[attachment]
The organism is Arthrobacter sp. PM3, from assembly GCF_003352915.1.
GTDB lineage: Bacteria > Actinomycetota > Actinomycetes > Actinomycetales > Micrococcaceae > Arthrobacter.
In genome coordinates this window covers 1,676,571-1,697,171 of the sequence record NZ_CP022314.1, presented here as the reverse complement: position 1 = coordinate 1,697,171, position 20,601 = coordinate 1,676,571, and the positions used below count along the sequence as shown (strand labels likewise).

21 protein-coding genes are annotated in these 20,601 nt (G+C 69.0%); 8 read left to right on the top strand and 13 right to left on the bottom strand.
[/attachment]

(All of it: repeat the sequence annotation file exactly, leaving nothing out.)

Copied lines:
The organism is Arthrobacter sp. PM3, from assembly GCF_003352915.1.
GTDB lineage: Bacteria > Actinomycetota > Actinomycetes > Actinomycetales > Micrococcaceae > Arthrobacter.
In genome coordinates this window covers 1,676,571-1,697,171 of the sequence record NZ_CP022314.1, presented here as the reverse complement: position 1 = coordinate 1,697,171, position 20,601 = coordinate 1,676,571, and the positions used below count along the sequence as shown (strand labels likewise).

21 protein-coding genes are annotated in these 20,601 nt (G+C 69.0%); 8 read left to right on the top strand and 13 right to left on the bottom strand.